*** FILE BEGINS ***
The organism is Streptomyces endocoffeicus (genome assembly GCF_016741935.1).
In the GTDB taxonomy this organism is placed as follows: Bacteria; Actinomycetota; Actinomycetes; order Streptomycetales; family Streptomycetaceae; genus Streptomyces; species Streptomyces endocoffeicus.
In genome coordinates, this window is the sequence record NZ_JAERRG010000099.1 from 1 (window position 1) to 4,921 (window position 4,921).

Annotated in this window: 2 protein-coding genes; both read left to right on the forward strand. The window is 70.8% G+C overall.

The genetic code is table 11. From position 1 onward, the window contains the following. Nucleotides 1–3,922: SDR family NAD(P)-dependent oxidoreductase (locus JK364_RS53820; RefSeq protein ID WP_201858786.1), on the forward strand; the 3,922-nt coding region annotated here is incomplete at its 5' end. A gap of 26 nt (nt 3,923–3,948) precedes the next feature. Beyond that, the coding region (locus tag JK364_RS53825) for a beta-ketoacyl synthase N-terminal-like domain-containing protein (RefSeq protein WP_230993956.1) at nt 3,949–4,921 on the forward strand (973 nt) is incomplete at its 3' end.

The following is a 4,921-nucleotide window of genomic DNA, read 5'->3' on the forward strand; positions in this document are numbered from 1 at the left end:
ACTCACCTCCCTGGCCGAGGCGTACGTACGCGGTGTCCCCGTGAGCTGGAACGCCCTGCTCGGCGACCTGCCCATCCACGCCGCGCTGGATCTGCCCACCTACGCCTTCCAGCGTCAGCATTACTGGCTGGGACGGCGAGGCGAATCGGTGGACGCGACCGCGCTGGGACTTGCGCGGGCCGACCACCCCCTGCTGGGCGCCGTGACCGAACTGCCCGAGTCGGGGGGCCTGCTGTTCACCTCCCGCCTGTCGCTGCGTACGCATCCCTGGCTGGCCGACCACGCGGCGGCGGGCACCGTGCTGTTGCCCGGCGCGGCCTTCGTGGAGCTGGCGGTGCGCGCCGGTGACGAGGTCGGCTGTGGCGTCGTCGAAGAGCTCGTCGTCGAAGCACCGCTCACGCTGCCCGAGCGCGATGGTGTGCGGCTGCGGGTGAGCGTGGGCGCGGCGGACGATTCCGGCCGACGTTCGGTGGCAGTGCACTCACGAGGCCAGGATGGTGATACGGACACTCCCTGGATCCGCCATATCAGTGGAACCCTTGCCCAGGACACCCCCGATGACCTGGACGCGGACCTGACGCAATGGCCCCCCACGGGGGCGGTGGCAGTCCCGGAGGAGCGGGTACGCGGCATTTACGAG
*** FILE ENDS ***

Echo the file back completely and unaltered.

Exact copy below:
The organism is Streptomyces endocoffeicus (genome assembly GCF_016741935.1).
In the GTDB taxonomy this organism is placed as follows: Bacteria; Actinomycetota; Actinomycetes; order Streptomycetales; family Streptomycetaceae; genus Streptomyces; species Streptomyces endocoffeicus.
In genome coordinates, this window is the sequence record NZ_JAERRG010000099.1 from 1 (window position 1) to 4,921 (window position 4,921).

Annotated in this window: 2 protein-coding genes; both read left to right on the forward strand. The window is 70.8% G+C overall.

The genetic code is table 11. From position 1 onward, the window contains the following. Nucleotides 1–3,922: SDR family NAD(P)-dependent oxidoreductase (locus JK364_RS53820; RefSeq protein ID WP_201858786.1), on the forward strand; the 3,922-nt coding region annotated here is incomplete at its 5' end. A gap of 26 nt (nt 3,923–3,948) precedes the next feature. Beyond that, the coding region (locus tag JK364_RS53825) for a beta-ketoacyl synthase N-terminal-like domain-containing protein (RefSeq protein WP_230993956.1) at nt 3,949–4,921 on the forward strand (973 nt) is incomplete at its 3' end.

The following is a 4,921-nucleotide window of genomic DNA, read 5'->3' on the forward strand; positions in this document are numbered from 1 at the left end:
ACTCACCTCCCTGGCCGAGGCGTACGTACGCGGTGTCCCCGTGAGCTGGAACGCCCTGCTCGGCGACCTGCCCATCCACGCCGCGCTGGATCTGCCCACCTACGCCTTCCAGCGTCAGCATTACTGGCTGGGACGGCGAGGCGAATCGGTGGACGCGACCGCGCTGGGACTTGCGCGGGCCGACCACCCCCTGCTGGGCGCCGTGACCGAACTGCCCGAGTCGGGGGGCCTGCTGTTCACCTCCCGCCTGTCGCTGCGTACGCATCCCTGGCTGGCCGACCACGCGGCGGCGGGCACCGTGCTGTTGCCCGGCGCGGCCTTCGTGGAGCTGGCGGTGCGCGCCGGTGACGAGGTCGGCTGTGGCGTCGTCGAAGAGCTCGTCGTCGAAGCACCGCTCACGCTGCCCGAGCGCGATGGTGTGCGGCTGCGGGTGAGCGTGGGCGCGGCGGACGATTCCGGCCGACGTTCGGTGGCAGTGCACTCACGAGGCCAGGATGGTGATACGGACACTCCCTGGATCCGCCATATCAGTGGAACCCTTGCCCAGGACACCCCCGATGACCTGGACGCGGACCTGACGCAATGGCCCCCCACGGGGGCGGTGGCAGTCCCGGAGGAGCGGGTACGCGGCATTTACGAG